So I thought maybe I'd write instead about a new charitable taxing system that factors in average citizens as fundraisers.

Right now, all I have are questions.  Does it make sense to stagger tax benefits around what cause a donation goes to? For example, would it make any sense for a donor to get a bigger tax break if he/she gave money to a cause the government has to pay for? So, if you donated to a food bank, you would get a bigger tax break than if you gave to the symphony. Not that I have anything against the symphony, but I don't see anyone complaining about how many tax dollars are being spent on the symphony. The idea here would be to utilize the American desire to support a cause as tax relief.

Or take it even further, and say that a donation to a "teach a man to fish" effort got a bigger tax break than a "give a man a fish" effort, because prevention has a better ROI than intervention and warrants a larger tax break.  Or maybe, only donations that go towards charities that directly relieve government social programming are even eligible for a tax break.

As many as 87% of Americans donate according to this Gallup poll. Nearly everyone does, according to this report.  Combine that with American's "profound yearning to change the world," according to this great TED talk, and we might be on to something.

Americans hate paying taxes. They hate the IRS and they hate the idea that someone is cheating on their taxes or paying less taxes than they are, or both.  But they don't hate all taxes. Obviously, the majority of Americans understand the need for taxes to pay for things we collectively need and benefit from.  Where we get into trouble, is having to pay taxes for things things like social services.

Charitable deductions were established form the beginning in part as a way to to relieve taxes and help nonprofits. But faith in the system has damaged the efficacy of that plan. It's time for a reboot. Although there is evidence that nonprofits do a better job of providing social services than the government does, it's also a fact that the general public is as distrustful of the nonprofit sector as it is of the government. It's no wonder we struggle with proving value, producing outcomes.

I'm not saying that nonprofits should replace government, just that nonprofits that develop expertise in social service delivery are more likely to be effective than government at actually solving problems. Just like in the private sector. And further incentives to support those nonprofits could be a really good thing. 

I know little to nothing about taxes, other than how to how to fill in boxes on Turbo Tax and pay it to file for me. But I know a lot about nonprofits and social services and fundraising.  Fragmentation of funding has been eroding the effectiveness of social services for years.  This trend where everyone's a fundraiser is only going to lead to more problems with the stability and sustainability of critical nonprofit services.

I know a lot of people who’d be even more incentivized to raise money on social media if they knew they were reducing taxes and solving problems. It’s time to evolve the system.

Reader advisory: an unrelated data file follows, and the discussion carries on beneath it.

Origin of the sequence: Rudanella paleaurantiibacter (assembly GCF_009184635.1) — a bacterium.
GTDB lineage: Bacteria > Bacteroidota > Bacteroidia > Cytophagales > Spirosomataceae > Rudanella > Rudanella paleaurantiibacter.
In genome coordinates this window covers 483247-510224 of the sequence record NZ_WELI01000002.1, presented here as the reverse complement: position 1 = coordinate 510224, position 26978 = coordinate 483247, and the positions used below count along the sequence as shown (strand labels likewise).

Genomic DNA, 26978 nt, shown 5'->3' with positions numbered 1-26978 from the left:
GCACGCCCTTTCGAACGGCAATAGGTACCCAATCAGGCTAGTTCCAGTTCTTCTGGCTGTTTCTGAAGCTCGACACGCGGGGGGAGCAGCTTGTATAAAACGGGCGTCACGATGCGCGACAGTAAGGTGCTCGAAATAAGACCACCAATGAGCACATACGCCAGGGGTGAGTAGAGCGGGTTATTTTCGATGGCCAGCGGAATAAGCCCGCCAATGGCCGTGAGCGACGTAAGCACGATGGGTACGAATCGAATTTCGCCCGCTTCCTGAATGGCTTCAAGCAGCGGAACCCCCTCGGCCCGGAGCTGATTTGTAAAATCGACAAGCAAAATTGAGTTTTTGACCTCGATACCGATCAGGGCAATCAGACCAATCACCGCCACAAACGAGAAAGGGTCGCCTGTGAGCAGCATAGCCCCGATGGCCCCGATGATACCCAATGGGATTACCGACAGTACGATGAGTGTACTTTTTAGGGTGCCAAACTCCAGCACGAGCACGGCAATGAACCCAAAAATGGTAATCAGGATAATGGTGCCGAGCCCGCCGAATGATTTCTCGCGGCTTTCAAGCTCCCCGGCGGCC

Wednesday, March 6, 2019

Our kids need a break 

There’s something very wrong with kids being stressed out by extracurricular activities to the point they aren’t enjoying them.

A few weeks ago my 16 year old daughter, Zoe, was on her way to a choir competition. On the way there I asked her how she was feeling:

"I’m too busy. I need more time to do nothing," she said.  This made me worried, and a little sad. 

There’s been a lot of attention over the last decade or so around the over-scheduling of our children. If you think about it, it starts before they’re even born:  reading to them and choosing their schools while they’re still in utero and such. I’m not saying we shouldn’t do those things, but the foreshadowing might warrant caution. 

I never did much as a kid other than going to school, reading books and playing with my friends. We usually went on a vacation in August before school started back up. My siblings and I did nothing but play all summer and it was pretty glorious. We might have been bored at times, but then we found things to do, which, of course, helped develop things like resourcefulness, initiative taking, and creativity .

We also had chores, a lost art these days. In my house it’s a chore for me to wait for a time when Zoe's home to unload the dishwasher, pretty much her only household responsibility.

My parents might have put us in a bunch of programs if they’d thought about it, or could even afford it. I remember being briefly in the Girl Scouts at school, which mainly reinforced my love of reading. I got to go to summer camp for a week once, too, which was cool. I think my younger siblings did more things because my parents were more experienced by then, but I don't remember any over-scheduling.

I wonder about all this frenzied activity today, and who it’s for. In my 30 years of parenting, I’ve seen a lot of stressed out, resentful kids along the way, on soccer fields, in gyms and cafeterias, and on stages. They have so much pressure on them already to perform academically. And we heap on more responsibility all the time. Why?